Estimating Components of Plant Community Diversity on Mined Lands
Contribution to Book
Proceedings. Second Annual Meeting. Bridging the gap between science, regulation, and the surface mining operation.
Techniques suggested to date for estimating plant community diversity on mined lands have focused on intracommunity (alpha) diversity, largely ignoring intercommunity (beta) and landscape (gamma) diversity. These techniques lack any formal procedure for expressing sampling variability in the resulting diversity estimates. Jackknife methods now exist which not only estimate alpha, beta and gamma diversity, but provide confidence intervals for these estimates as well. These methods are dependent upon the identification of plant communities, which poses a potential problem on mined lands where the redeveloping plant communities may be so spatially interspersed as to preclude immediate identification. A method which combines non-hierarchical clustering of quadrat data with the jackknife estimates of diversity is presented as a technique for the evaluation of the three components of plant community diversity on mined lands. The feasibility of the approach is demonstrated with a sampling of native reference vegetation adjacent to a southwestern Wyoming coal strip mine.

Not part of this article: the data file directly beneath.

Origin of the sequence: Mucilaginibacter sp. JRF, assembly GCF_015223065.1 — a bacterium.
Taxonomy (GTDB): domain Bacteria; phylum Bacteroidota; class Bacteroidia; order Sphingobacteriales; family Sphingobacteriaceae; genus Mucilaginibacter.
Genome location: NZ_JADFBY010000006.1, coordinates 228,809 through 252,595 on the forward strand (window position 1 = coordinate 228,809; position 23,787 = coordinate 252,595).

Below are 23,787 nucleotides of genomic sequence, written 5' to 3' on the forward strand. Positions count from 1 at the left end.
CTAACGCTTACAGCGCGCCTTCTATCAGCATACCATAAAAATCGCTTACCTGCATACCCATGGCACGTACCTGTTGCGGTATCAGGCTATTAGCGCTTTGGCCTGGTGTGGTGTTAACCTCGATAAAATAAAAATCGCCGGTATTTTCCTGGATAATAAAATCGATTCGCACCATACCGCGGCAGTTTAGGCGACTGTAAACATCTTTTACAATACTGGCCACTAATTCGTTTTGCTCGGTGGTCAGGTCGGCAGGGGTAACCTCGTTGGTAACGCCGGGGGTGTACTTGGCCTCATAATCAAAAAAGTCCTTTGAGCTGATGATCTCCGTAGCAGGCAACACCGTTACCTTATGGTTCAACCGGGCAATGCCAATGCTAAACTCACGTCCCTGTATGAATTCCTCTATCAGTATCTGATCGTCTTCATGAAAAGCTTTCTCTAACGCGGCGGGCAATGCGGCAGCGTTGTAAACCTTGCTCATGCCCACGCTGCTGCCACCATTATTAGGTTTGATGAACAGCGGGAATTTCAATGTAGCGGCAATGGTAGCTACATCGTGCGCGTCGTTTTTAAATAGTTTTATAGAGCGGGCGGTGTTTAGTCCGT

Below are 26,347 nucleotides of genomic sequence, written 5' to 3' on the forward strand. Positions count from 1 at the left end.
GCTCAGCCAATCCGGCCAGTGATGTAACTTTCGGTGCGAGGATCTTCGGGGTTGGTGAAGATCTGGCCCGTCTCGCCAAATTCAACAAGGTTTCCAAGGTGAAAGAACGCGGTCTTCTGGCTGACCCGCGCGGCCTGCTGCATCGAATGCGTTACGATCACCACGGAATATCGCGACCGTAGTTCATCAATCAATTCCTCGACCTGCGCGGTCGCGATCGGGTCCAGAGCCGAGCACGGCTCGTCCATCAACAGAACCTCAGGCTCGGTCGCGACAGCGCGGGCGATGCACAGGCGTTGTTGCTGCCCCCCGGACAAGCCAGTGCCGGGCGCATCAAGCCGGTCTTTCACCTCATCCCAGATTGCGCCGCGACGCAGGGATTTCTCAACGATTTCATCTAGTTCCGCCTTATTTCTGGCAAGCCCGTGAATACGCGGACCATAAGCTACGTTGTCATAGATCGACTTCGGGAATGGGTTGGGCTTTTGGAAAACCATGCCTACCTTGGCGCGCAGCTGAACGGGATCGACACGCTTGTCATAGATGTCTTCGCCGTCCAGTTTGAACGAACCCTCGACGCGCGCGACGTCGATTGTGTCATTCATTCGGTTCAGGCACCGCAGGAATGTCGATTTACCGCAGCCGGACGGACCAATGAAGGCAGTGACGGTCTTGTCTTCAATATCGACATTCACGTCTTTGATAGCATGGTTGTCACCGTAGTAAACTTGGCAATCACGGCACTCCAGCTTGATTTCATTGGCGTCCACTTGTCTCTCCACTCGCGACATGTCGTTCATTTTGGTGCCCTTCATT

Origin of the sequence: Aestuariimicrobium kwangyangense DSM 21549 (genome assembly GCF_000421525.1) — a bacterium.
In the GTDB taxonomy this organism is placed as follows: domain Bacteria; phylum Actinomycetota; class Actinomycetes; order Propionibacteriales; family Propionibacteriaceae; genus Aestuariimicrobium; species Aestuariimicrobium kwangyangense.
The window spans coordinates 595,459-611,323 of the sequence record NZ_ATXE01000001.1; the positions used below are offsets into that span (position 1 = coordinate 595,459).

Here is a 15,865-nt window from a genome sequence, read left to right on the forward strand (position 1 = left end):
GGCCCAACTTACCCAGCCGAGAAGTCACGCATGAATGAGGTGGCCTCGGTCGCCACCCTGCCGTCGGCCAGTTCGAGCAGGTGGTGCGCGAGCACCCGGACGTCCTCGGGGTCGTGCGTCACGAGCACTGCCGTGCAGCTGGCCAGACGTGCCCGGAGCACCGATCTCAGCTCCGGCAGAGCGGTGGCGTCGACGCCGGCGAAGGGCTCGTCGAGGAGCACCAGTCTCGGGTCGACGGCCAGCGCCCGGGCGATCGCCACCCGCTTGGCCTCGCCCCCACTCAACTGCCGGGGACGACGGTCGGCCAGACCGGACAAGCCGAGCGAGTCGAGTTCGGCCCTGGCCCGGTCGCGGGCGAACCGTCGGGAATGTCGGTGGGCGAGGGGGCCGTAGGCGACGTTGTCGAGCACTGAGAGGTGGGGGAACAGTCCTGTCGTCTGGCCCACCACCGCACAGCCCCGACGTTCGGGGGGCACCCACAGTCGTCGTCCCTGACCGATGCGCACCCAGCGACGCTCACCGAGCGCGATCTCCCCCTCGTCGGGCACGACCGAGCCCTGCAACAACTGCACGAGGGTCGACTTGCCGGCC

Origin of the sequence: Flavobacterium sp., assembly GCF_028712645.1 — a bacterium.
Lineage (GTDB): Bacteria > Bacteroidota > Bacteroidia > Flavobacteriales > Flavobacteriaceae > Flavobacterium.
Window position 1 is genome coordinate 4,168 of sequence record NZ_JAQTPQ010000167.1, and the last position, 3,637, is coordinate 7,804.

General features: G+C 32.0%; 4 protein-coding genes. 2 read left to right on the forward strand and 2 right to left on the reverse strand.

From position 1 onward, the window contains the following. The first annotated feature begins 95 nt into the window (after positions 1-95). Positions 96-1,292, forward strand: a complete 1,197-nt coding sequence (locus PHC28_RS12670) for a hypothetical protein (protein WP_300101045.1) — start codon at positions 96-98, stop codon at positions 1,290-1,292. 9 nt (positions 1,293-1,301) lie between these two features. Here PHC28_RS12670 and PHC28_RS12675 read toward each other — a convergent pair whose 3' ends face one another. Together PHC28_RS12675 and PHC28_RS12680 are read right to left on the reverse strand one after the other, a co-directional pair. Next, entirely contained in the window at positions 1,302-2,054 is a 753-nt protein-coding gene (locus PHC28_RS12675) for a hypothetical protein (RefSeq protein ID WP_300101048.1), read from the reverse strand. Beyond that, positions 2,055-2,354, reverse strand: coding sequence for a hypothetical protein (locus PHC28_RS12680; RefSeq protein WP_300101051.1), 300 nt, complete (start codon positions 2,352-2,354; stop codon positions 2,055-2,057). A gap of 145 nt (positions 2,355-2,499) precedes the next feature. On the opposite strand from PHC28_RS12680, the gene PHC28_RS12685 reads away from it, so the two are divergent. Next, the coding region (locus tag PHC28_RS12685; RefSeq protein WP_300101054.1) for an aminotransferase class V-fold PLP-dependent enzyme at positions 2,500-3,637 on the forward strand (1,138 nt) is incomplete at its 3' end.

West, Neil E.; Hatton, Thomas J.; and Durham, Susan L., "Estimating Components of Plant Community Diversity on Mined Lands" (1985). Wildland Resources Faculty Publications. Paper 1687.